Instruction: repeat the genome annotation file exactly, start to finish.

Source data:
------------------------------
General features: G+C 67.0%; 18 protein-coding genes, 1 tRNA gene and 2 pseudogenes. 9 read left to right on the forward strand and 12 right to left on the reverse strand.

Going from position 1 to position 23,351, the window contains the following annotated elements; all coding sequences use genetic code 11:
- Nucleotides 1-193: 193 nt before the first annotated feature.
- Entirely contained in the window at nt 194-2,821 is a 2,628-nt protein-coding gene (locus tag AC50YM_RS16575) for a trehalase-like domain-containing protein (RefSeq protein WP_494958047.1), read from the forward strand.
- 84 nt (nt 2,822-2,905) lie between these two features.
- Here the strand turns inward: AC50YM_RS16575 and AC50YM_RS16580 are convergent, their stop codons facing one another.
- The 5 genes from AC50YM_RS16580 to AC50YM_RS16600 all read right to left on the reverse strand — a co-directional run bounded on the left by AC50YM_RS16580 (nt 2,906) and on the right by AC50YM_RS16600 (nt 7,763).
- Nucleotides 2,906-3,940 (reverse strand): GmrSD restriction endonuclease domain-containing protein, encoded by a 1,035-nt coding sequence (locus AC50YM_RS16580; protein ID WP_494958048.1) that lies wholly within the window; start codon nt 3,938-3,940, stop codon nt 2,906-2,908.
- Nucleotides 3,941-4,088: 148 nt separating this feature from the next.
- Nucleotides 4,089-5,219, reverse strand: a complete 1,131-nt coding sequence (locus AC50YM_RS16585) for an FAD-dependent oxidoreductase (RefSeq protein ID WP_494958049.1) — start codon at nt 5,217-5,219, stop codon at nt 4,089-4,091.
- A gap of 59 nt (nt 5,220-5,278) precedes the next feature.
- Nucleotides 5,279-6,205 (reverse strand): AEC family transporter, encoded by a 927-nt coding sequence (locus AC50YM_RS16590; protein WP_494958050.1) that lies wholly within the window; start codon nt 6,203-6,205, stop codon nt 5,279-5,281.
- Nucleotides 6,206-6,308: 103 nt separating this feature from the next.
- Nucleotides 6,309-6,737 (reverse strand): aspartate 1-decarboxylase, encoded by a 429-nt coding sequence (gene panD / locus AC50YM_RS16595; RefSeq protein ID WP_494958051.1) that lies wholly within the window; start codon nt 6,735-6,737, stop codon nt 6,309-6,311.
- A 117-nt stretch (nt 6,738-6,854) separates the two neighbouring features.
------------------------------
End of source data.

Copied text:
General features: G+C 67.0%; 18 protein-coding genes, 1 tRNA gene and 2 pseudogenes. 9 read left to right on the forward strand and 12 right to left on the reverse strand.

Going from position 1 to position 23,351, the window contains the following annotated elements; all coding sequences use genetic code 11:
- Nucleotides 1-193: 193 nt before the first annotated feature.
- Entirely contained in the window at nt 194-2,821 is a 2,628-nt protein-coding gene (locus tag AC50YM_RS16575) for a trehalase-like domain-containing protein (RefSeq protein WP_494958047.1), read from the forward strand.
- 84 nt (nt 2,822-2,905) lie between these two features.
- Here the strand turns inward: AC50YM_RS16575 and AC50YM_RS16580 are convergent, their stop codons facing one another.
- The 5 genes from AC50YM_RS16580 to AC50YM_RS16600 all read right to left on the reverse strand — a co-directional run bounded on the left by AC50YM_RS16580 (nt 2,906) and on the right by AC50YM_RS16600 (nt 7,763).
- Nucleotides 2,906-3,940 (reverse strand): GmrSD restriction endonuclease domain-containing protein, encoded by a 1,035-nt coding sequence (locus AC50YM_RS16580; protein ID WP_494958048.1) that lies wholly within the window; start codon nt 3,938-3,940, stop codon nt 2,906-2,908.
- Nucleotides 3,941-4,088: 148 nt separating this feature from the next.
- Nucleotides 4,089-5,219, reverse strand: a complete 1,131-nt coding sequence (locus AC50YM_RS16585) for an FAD-dependent oxidoreductase (RefSeq protein ID WP_494958049.1) — start codon at nt 5,217-5,219, stop codon at nt 4,089-4,091.
- A gap of 59 nt (nt 5,220-5,278) precedes the next feature.
- Nucleotides 5,279-6,205 (reverse strand): AEC family transporter, encoded by a 927-nt coding sequence (locus AC50YM_RS16590; protein WP_494958050.1) that lies wholly within the window; start codon nt 6,203-6,205, stop codon nt 5,279-5,281.
- Nucleotides 6,206-6,308: 103 nt separating this feature from the next.
- Nucleotides 6,309-6,737 (reverse strand): aspartate 1-decarboxylase, encoded by a 429-nt coding sequence (gene panD / locus AC50YM_RS16595; RefSeq protein ID WP_494958051.1) that lies wholly within the window; start codon nt 6,735-6,737, stop codon nt 6,309-6,311.
- A 117-nt stretch (nt 6,738-6,854) separates the two neighbouring features.